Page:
Friday, September 22, 2006


As CEO Mark Hurd gets ready for a press conference this afternoon and has agreed to testify before Congress next week, there has been a great deal of coverage of the methods that Hewlett-Packard used to trace information leaks. One result of the discovery of how the leaks were traced has been the announced resignation of HP's board chair Patricia Dunn come January.

Yesterday, I spoke with Robin Young, host of NPR's "Here and Now" program about the issue. The segment of the show can be heard by going to and clicking on "Listen" under the "HP Leaks" story description.


Anonymous said...

All I can say is.....Technology has caused a great deal of headaches. Sometimes I think we need to take a long look at the way it is used! Frankly, I think technology is going to be the thing that ends this world.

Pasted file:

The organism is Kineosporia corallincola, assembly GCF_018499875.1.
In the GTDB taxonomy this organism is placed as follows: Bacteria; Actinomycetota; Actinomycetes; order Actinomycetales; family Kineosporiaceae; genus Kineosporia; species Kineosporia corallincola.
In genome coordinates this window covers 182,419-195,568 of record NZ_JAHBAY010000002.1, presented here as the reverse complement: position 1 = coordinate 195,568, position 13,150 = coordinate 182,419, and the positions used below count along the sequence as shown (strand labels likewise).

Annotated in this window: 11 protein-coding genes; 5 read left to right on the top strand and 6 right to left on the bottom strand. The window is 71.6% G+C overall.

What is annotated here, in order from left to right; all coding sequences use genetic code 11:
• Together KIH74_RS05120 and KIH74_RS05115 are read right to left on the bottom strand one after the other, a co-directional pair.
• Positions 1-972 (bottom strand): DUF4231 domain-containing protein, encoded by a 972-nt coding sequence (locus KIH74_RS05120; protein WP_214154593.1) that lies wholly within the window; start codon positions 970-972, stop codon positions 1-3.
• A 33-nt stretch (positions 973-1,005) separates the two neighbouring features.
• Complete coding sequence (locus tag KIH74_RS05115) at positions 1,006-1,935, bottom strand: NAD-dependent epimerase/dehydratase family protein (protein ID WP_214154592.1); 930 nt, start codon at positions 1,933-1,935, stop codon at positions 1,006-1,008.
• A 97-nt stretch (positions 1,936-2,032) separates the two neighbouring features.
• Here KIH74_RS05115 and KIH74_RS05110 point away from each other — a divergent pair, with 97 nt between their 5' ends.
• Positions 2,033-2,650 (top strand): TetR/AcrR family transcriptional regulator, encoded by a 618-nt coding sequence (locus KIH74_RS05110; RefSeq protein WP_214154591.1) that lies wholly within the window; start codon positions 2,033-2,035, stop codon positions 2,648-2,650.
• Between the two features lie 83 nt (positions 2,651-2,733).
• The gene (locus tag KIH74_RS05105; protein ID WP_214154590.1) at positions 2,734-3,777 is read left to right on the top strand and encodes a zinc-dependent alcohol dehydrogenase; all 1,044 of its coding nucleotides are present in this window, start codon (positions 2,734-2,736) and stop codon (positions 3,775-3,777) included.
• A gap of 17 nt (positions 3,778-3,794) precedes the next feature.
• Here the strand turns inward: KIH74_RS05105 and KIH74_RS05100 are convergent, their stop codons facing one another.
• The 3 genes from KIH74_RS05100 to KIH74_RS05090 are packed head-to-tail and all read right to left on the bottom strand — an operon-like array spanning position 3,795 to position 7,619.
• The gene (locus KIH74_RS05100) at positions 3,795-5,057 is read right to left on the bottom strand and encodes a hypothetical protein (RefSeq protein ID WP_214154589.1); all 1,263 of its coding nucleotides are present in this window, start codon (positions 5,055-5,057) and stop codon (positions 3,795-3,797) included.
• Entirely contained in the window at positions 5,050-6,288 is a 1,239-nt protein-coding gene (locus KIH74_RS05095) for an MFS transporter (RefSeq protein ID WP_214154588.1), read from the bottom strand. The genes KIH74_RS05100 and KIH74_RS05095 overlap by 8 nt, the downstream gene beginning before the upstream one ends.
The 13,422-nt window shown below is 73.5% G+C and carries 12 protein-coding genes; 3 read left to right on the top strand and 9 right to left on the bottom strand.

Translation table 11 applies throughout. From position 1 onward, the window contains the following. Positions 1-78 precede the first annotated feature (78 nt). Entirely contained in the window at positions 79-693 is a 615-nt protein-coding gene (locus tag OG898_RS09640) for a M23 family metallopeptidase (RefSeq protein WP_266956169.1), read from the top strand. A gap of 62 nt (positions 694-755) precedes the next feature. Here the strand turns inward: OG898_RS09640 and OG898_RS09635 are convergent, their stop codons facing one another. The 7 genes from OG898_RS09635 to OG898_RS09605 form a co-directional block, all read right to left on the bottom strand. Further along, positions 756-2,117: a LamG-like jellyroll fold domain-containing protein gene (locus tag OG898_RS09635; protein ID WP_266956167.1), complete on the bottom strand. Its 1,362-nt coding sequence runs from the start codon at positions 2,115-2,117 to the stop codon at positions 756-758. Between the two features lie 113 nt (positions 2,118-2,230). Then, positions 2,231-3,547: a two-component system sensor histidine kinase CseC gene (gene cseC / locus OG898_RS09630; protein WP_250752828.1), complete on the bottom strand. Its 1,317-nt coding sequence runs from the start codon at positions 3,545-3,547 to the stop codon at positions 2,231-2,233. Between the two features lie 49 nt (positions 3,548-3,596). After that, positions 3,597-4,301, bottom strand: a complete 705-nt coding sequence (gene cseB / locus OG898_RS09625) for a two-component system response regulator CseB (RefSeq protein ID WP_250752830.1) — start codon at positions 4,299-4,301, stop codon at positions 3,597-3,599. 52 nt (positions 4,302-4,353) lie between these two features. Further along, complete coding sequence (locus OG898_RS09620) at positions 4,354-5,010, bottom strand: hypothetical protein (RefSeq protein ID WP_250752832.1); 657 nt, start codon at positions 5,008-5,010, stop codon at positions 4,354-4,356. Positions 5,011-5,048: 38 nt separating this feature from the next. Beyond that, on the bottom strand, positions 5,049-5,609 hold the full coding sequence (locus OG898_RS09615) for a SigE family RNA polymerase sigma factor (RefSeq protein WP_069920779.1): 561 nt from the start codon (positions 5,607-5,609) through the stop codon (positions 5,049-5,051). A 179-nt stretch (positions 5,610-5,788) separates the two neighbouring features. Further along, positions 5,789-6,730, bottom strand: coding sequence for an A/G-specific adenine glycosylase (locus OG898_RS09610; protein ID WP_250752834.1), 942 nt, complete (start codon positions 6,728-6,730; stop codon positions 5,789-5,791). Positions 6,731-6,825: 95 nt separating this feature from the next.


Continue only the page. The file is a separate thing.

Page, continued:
As for Hewlett-Packard's leaks, I am not sure what to say!

Anonymous said...

What strikes me most about this event-- and I do not delude myself that I have an accurate notion of what happened, given the state of the media and the number of issues of world import I do try to be in formed in, of which this is NOT one--is the "scorched earth" vociferous quality of the attempt to stop the "leaks."

What was actually at stake with these "leaks"? What did the instigator of these "cloak and dagger" tactics THINK was at stake?

Not to oversimplify this, but it smacks of bruised egos. More like a high profile divorce between people who have a great deal invested in their public image-- than it does of a business decision.

And like most decisions/actions fueled by so much "negative" energy (or of you prefer, blind fear), it produced what was most feared. Public humiliation and censure.

see, e.g. Nixon, Clinton, et al. the denials and attemtps to hide the errors did them in, each and all.